A team of software developers and engineers led by Fairmont-based TMC Technologies Inc. (TMC) has been quietly making a giant impact on the success of several NASA spacecraft missions, including West Virginia’s first Simulation to Flight-1, or STF-1 satellite.
The team is called the NASA’s Independent Verification and Validation (NASA IV&V) Test Capability Team. What they mainly do is develop software that simulates what a spacecraft endures.
“The goal is to make sure the flight software will do what it’s supposed to do when it’s in orbit,” TMCProgram Manager Scott Zemerick explained.
“Meaning you can run that spacecraft from a laptop as if you were sitting at an operator station at NASA,” Zemerick said.
Some projects the team has worked on include James Webb Space Telescope, Space Launch System, the DSCOVR or Deep Space Climate Observatory and the Global Precipitation Management mission.
The real value, Zemerick said, is the opportunity for mission training and the ability to perform what he calls fault testing.
“We provide risk mitigation and mission assurance and increase the chances of mission success.” he said.
The ITC also is heavily involved in the building and eventual launch of West Virginia’s first spacecraft, STF-1. In February 2015, the STF-1 project was selected for participation in NASA’s CubeSat Launch Initiative. STF-1 will fly as a payload on the ElAnA XIX Electron, before being deployed at 500 km above Earth’s surface. The project is a collaboration among TMC, West Virginia University and NASA IV&V.
The spacecraft, or “CubeSat,” is 13.9 inches high, weighing a little more than eight pounds. Its primary goal will be to demonstrate the capabilities of the software-only simulation environments developed at NASA’s IV&V program to better support current and future NASA missions. It also will contain and perform four experiments from WVU faculty in the computer science and electrical engineering, physics and astronomy, as well as mechanical and aerospace engineering, departments.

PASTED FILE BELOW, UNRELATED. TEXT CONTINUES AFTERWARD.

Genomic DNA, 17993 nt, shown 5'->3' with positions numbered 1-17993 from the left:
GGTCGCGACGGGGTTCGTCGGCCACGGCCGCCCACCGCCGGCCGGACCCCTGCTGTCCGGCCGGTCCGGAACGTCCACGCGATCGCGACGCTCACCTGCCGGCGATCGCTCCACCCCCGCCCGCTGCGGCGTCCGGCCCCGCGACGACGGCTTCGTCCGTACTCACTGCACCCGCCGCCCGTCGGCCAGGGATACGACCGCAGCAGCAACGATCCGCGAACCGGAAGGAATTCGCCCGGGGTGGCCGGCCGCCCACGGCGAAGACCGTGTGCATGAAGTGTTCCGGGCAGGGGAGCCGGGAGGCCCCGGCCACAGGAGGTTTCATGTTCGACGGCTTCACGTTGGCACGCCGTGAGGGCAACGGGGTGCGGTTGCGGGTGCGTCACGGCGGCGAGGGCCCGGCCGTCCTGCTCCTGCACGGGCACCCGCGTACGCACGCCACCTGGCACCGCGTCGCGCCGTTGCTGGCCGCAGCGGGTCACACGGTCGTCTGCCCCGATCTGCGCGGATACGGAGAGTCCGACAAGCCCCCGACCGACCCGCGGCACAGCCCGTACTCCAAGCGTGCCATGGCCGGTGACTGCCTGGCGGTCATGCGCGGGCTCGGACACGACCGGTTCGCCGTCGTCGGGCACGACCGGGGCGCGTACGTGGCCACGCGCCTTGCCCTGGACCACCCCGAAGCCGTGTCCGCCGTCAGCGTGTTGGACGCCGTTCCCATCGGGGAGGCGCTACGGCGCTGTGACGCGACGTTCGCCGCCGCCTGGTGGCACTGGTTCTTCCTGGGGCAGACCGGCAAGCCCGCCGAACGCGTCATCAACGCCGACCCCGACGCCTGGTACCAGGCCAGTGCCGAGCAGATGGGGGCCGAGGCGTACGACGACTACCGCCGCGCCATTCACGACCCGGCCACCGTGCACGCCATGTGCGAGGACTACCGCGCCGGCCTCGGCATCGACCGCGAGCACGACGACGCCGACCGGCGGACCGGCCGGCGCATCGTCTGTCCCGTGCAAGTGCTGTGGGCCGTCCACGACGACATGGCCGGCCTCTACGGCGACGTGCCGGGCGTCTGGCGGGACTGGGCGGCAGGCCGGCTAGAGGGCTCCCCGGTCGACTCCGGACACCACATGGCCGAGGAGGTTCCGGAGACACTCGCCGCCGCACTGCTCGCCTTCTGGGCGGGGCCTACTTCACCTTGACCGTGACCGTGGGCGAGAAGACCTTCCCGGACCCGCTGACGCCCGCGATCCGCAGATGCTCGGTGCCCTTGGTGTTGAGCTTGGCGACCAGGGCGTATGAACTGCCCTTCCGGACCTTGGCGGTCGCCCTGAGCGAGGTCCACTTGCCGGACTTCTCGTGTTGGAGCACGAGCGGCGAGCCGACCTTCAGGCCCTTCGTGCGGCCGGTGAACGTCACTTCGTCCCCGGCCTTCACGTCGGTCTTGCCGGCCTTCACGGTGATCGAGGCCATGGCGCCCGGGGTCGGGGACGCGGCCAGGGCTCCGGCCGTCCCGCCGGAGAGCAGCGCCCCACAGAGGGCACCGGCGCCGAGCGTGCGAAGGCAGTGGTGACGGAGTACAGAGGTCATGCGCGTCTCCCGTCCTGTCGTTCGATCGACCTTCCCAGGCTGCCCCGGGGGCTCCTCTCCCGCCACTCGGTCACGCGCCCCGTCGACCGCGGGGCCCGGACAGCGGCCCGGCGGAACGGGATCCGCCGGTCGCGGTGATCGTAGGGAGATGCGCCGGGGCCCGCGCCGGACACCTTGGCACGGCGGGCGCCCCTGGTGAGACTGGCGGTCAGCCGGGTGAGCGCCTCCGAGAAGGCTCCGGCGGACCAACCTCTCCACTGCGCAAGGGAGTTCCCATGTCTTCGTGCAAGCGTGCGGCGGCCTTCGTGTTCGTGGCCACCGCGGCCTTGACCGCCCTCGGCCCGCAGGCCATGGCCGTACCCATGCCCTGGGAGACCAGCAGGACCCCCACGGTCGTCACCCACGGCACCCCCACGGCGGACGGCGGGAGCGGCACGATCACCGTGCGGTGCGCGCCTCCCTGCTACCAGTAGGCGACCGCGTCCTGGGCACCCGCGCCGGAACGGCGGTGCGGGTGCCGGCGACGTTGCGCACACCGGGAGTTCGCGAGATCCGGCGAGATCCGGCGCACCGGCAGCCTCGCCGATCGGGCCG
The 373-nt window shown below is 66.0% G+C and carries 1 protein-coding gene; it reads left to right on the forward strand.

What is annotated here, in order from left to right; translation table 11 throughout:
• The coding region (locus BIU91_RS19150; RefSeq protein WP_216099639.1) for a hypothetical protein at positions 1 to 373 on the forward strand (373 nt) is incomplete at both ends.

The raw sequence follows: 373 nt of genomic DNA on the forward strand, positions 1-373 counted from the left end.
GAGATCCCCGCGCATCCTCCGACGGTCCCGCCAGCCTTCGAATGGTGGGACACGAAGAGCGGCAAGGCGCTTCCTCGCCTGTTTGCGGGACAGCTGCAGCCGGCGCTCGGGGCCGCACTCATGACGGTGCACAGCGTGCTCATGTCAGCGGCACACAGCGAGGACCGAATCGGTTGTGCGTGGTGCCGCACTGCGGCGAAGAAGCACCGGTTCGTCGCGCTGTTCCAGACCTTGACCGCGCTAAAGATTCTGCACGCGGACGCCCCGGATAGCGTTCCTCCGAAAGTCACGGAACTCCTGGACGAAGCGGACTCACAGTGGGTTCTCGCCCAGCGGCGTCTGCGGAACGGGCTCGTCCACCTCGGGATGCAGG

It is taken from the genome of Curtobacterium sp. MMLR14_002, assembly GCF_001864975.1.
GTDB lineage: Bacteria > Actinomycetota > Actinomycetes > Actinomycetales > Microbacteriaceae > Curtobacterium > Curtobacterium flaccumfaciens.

“The primary focus of it is to demonstrate the simulation and modeling technologies that TMC has developed for NASA to showcase it in a CubeSat,” Zemerick said.
In simple terms, the team is not only building the actual space vehicle, but they also are developing and testing the software on the ground through special simulations. Then, as Zemerick explained, when ready, the software is used in real life.
CubeSats are small, inexpensive spacecraft that typically are built using off-the-shelf components to conduct research in a space environment.
The cost-effective nature of the STF-1 project could be a game-changer in the CubeSat, or “micro-satellite,” industry. According to Lead Engineer Matt Grubb, the West Virginia team is focused on keeping costs down.
Grubb, who said he’s never been involved in a satellite project before, did work in a remote robotics environment at WVU. He said his robotics work prepared him for what he calls the next step.
“With robotics, you can fix your mistakes if something goes wrong,” Grubb said. “But with the CubeSat, as soon as we deliver it for launching, we’re done.”
STF-1 could launch sometime this year, possibly by late Fall. But the mission itself has a relatively short life span of anywhere from three to six months in space, after which STF-1 orbit will degrade and it eventually will burn up in the atmosphere.
“It’s also really awesome that this will be West Virginia’s first spacecraft to be launched,” Grubb said. “It’s all built by West Virginia University graduates. We’re all really proud of that.”
The pre-flight tests and launch will be provided by NASA’s CubeSat Launch Initiative program. The mission development, which is a total commitment of more than $200,000 plus manpower, is funded by NASA’s IV&V, WVU and the NASA West Virginia Space Grant Consortium. The work is also being completed in collaboration with manpower and test facilities from TMC and Orbital ATK.